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Monday, October 8, 2007

The boy/man...

He swaggered down the sidewalk, with two giggling girls on each side of him, as he screamed out obscenities. “Blank the weather! Blank the rain! Blank, blank, blank!” All the while looking at Josh and me out of the corner of his eye, watching our faces, thinking he’s funny, loving the attention, hoping for a reaction. This boy/man with soft whiskers on his face and scruffy blonde hair and low rider jeans; a burning cigarette dangling between two finger on the hand that was casually thrown over the shoulder of the girl on his right; oblivious to the emotions or needs or pain of others. Self-absorbed and self-focused, not really caring about anyone or anything, I sensed his apathy.

I reacted, wrongly, of course, asking him to please watch his mouth around my son. My mind flew over all Josh has been through, his life, his pain and damaged body. I thought of his courage and strength of character. I admit, I was angry with this boy/man and my words and tone betrayed the rage. Of course, the response I got back was full of venom with more obscenities directed at me. What else was I expecting?

His image and our interaction haunted me through out the day and on into the next. My heart actually hurt for this boy/man, who obviously hid under an outward appearance of bravado laced with the words he thought gave him power and meaning. A rebel, full of self hatred, and disdain for the world, what had he seen? What had been done to him? Were there any adults who cared about his life? Had he experienced unconditional love?

I began to create a new scenario in my mind, of me quietly walking towards him, asking him how he was, about his day, and who he was. I could see myself driving him to the hospital, all the while telling about my son, Joshua. We would enter the pediatric oncology floor and like the ghost of Christmas present tour unseen from room to room. I’d know each child’s name and how old they were, giving a simple description of the type of cancer they fought. He’d see their sad, hollow eyes peeking out of pale faces and hairless heads. Some would be sleeping the exhausted chemo sleep. Some would be in pain and crying. Others would be smiling from skin and bone bodies with feeding tubes taped to their faces as they played a board game with an adult. The stories would unfold. And all the while, as the boy/man and I observed the pediatric oncology floor of the children’s hospital, I’d watch his face out of the corner of my eye, hoping to see the bravado melt away, the self-absorption dissolving into the realization of another’s pain. The apathy growing into caring with the sudden knowledge of action and purpose energizing his body and soul. The knowing deep in his being would become real; he could make a difference in this world, no longer hiding behind his hidden hurts.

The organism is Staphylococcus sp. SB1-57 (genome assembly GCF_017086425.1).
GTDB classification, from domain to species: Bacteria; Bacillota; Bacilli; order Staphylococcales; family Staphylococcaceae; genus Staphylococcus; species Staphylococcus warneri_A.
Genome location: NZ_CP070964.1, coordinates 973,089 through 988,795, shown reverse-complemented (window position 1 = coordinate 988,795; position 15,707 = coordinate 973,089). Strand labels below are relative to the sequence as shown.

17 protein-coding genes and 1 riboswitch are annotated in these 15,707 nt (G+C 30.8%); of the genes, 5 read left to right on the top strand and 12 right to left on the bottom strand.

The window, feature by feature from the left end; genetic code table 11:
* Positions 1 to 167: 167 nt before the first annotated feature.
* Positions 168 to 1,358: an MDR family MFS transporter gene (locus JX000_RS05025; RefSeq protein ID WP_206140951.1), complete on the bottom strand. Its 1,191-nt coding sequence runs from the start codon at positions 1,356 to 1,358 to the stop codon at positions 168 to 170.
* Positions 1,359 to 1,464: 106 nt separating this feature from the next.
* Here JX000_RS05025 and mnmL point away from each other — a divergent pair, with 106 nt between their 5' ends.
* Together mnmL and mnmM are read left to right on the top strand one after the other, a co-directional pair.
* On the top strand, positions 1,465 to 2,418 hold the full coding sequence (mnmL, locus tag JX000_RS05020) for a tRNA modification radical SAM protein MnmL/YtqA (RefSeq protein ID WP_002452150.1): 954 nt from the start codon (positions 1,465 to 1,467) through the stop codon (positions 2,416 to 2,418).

And I’d smile knowing this young boy/man had become, in that instance, a man…

If you were unable to watch Extreme Home Makerover about Boey in Corvalis, OR, please go to
http://dynamic.abc.go.com/streaming/landing and then click on "launch the player"

She will melt your heart...

2 comments:

Kelly said...

Thank you April for sharing your heart in such a transparent way.I hope that in those days when I am faced with the same feelings to protect my precious children I can respond in a way that remembers your wisdom.

Dawnelle said...

Thanks for sharing this, April.